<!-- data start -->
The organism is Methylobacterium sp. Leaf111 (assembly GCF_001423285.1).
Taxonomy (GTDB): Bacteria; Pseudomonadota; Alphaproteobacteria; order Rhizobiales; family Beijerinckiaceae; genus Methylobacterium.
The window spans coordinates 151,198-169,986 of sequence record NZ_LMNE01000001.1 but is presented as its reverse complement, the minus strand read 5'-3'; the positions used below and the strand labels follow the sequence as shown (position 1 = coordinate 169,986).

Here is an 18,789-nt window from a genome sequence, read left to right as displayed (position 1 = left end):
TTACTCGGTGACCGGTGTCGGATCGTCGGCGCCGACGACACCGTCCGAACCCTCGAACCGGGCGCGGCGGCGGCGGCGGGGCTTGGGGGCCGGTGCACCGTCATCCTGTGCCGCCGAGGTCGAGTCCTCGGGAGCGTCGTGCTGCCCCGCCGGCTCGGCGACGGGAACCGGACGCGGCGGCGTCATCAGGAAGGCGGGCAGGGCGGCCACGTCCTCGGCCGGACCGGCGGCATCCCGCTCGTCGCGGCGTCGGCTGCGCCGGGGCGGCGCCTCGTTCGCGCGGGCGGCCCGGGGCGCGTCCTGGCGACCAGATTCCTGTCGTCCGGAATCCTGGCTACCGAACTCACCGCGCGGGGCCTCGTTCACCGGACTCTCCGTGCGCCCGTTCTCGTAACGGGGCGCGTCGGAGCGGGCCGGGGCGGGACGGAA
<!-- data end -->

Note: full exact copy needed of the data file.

The organism is Methylobacterium sp. Leaf111 (assembly GCF_001423285.1).
Taxonomy (GTDB): Bacteria; Pseudomonadota; Alphaproteobacteria; order Rhizobiales; family Beijerinckiaceae; genus Methylobacterium.
The window spans coordinates 151,198-169,986 of sequence record NZ_LMNE01000001.1 but is presented as its reverse complement, the minus strand read 5'-3'; the positions used below and the strand labels follow the sequence as shown (position 1 = coordinate 169,986).

Here is an 18,789-nt window from a genome sequence, read left to right as displayed (position 1 = left end):
TTACTCGGTGACCGGTGTCGGATCGTCGGCGCCGACGACACCGTCCGAACCCTCGAACCGGGCGCGGCGGCGGCGGCGGGGCTTGGGGGCCGGTGCACCGTCATCCTGTGCCGCCGAGGTCGAGTCCTCGGGAGCGTCGTGCTGCCCCGCCGGCTCGGCGACGGGAACCGGACGCGGCGGCGTCATCAGGAAGGCGGGCAGGGCGGCCACGTCCTCGGCCGGACCGGCGGCATCCCGCTCGTCGCGGCGTCGGCTGCGCCGGGGCGGCGCCTCGTTCGCGCGGGCGGCCCGGGGCGCGTCCTGGCGACCAGATTCCTGTCGTCCGGAATCCTGGCTACCGAACTCACCGCGCGGGGCCTCGTTCACCGGACTCTCCGTGCGCCCGTTCTCGTAACGGGGCGCGTCGGAGCGGGCCGGGGCGGGACGGAA